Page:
Derivatives are therefore totally outside the realm of capital goods production needs, no matter how these may be defined.
J.P. Morgan Chase, therefore, performs no useful or productive social function, and there is absolutely no reason in the world why the people of the United States should want to bail out this pernicious and socially destructive institution. It has probably been several decades since J.P. Morgan Chase created a single modern productive job. J.P. Morgan Chase's strategic commitment in favor of the derivatives bubble means essentially that we can easily dispense with most of the functions of this self-styled "bank," really a casino. Instead of being bailed out, J.P. Morgan Chase ought therefore to be seized by the Federal Deposit Insurance Corporation, and put through chapter 11 bankruptcy. In the course of that bankruptcy reorganization, the entire derivatives book of J.P. Morgan Chase must be deleted, shredded, used as a Yule log, or employed to stoke a festive bonfire of the derivatives. The world did much better when there were no derivatives, and will get along just fine without them.
Derivatives were of very dubious legality in general and were illegal in some of their specific forms until the mid-1990s.
According to Paulson's pact with the devil published in the New York Times on September 20, 2008, the Secretary of the Treasury is supposed to be empowered by Congress to spend $700 billion on mortgage related securities, obligations, and instruments. That last word instruments is the favorite euphemism of television commentators and journalists who want to propose a derivatives bailout without using this word, which has now become to some degree unmentionable and taboo, presumably because of its highly negative connotations left over from the crises of more than a decade ago. Accordingly, one very good killer amendment that ought to be added to this pact with the devil should state that not one penny of taxpayer money should ever be used to finance the purchase of derivatives, no matter how they may be euphemistically referred to.
Paulson wants to buy up derivatives. But at what price? Derivatives have no intrinsic value. Like the rasbucknik in the old L'il Abner comic strip, derivatives have negative value, since somebody has to be paid to cart them away. Counterparty derivatives currently have no price, since there is no market where they are trading, and nobody would want to buy them if there were such a market. Collateralized debt obligations were selling at 5 cents on the dollar a few weeks ago, but that was well before the current crisis broke in its full fury. So how will Paulson know how much to pay for the derivatives he wants to purchase? Will he use the discredited Black-Sholes model, which led to the bankruptcy of the Long Term Capital Management hedge fund ten years ago? Given all this, the only price which can be assigned to the mass of derivatives is not their notional value, but rather a big fat ZERO. Anything else is stealing from the government.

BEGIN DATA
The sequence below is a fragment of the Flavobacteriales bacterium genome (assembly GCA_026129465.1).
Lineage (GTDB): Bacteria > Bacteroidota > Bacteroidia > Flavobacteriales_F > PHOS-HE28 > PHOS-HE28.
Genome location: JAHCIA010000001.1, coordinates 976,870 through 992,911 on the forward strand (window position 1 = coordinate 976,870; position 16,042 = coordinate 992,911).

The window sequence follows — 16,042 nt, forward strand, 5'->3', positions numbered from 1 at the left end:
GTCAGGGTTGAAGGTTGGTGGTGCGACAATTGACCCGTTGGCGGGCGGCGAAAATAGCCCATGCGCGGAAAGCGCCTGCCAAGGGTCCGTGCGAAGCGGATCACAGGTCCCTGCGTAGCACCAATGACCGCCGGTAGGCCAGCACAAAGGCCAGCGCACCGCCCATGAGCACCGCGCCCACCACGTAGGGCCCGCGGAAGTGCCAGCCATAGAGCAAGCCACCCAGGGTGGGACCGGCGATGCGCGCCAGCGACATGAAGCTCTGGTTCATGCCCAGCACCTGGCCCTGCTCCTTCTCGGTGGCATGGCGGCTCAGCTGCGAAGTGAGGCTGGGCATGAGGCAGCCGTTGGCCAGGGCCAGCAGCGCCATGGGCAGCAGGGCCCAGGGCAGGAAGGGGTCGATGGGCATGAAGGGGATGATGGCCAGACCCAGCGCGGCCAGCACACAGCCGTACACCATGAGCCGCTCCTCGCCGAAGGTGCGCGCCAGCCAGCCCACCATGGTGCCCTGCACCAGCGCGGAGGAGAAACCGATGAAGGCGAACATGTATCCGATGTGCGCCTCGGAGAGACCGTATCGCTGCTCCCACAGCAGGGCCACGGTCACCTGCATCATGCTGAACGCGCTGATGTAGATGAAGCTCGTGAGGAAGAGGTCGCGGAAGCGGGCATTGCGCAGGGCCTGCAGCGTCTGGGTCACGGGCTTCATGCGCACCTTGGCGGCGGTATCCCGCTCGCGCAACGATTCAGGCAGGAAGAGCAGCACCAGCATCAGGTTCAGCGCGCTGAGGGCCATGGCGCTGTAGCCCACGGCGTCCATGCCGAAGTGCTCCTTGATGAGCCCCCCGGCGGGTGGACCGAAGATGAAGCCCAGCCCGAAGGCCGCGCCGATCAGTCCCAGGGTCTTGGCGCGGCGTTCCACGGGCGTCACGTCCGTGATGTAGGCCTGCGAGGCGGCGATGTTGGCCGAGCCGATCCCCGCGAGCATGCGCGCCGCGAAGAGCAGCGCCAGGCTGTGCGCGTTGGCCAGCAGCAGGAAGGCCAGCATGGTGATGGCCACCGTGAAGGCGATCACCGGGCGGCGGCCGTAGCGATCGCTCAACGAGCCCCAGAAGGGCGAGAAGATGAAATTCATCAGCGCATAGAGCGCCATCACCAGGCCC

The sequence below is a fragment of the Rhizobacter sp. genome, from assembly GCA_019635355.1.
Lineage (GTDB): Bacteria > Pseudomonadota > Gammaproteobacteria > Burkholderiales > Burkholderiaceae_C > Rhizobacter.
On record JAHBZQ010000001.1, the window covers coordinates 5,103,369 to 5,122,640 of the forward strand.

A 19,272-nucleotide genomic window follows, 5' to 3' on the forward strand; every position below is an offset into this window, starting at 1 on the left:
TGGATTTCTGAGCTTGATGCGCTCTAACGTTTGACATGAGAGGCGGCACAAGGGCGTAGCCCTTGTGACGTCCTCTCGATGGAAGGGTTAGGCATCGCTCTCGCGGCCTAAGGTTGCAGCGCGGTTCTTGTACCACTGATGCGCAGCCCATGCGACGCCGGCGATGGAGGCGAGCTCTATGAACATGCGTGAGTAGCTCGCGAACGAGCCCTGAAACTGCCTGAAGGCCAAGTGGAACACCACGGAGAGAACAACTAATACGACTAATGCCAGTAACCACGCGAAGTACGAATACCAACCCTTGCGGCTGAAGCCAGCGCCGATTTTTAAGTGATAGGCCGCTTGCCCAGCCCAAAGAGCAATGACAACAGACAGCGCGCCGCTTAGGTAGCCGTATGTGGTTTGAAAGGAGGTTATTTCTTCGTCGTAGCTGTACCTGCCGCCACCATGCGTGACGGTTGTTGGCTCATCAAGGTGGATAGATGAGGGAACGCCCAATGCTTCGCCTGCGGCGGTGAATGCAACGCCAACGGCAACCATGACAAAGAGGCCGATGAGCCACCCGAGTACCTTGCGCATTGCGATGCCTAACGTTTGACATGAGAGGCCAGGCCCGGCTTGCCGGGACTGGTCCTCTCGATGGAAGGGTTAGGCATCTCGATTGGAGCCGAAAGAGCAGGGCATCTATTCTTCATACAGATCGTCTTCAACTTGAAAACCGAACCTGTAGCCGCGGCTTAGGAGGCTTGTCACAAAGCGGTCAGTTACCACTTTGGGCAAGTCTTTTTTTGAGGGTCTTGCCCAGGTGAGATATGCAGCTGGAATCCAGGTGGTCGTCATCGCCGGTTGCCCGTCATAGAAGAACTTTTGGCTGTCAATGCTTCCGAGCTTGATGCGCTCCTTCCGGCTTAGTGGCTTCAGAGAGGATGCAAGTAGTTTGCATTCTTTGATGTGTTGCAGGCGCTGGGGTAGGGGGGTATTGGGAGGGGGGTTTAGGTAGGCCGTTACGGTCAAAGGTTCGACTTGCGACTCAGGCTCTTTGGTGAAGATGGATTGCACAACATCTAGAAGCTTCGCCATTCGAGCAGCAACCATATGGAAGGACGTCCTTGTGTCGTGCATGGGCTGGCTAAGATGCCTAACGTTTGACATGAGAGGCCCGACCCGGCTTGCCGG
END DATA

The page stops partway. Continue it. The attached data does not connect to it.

Let us now leave behind the category of the commercial banks and move on to institutions like Goldman Sachs and Morgan Stanley, the stock jobbing operations or counting houses that like to call themselves investment banks these days, even though they do not have the status of a commercial bank and are not members of the Federal Reserve. Why should any public money at all be used to prolong the noxious lives of these sociopathic and pernicious institutions? A short examination of what these so-called investment banks do will reveal that there is no public interest in keeping these creatures alive, and that, once again, touch better off without them.
Investment banks used to assist corporations and floating issues of stocks or bonds on the financial markets. Investment banks were supposed to function as the advisers of industrial corporations and other corporations as they sought to raise capital needed for new plant, equipment, and jobs. But today, these functions have virtually disappeared. The investment banks do a certain amount of work in initial public offerings for IPOs of new securities, but these are almost always of a financially speculative nature. The main thing is that investment banks now place bets on certain classes of assets in the hope of turning a purely speculative profit for themselves. Goldman Sachs and Morgan Stanley maintain trading desks and engage in purely speculative trading of assets which they themselves own, and most of the time these assets represent derivatives of one kind or another. In recent times, the most important asset class which Goldman Sachs and Morgan Stanley have been trading is probably future indices on commodities, especially oil. Goldman Sachs and Morgan Stanley between them have in the past year by various estimates accounted for about half of the speculative activity in the commodities markets of London, New York, and other money centers which brought about the doubling of the per barrel price of oil between July 2007 and July 2008, increasing the cost of gasoline to almost five dollars per gallon.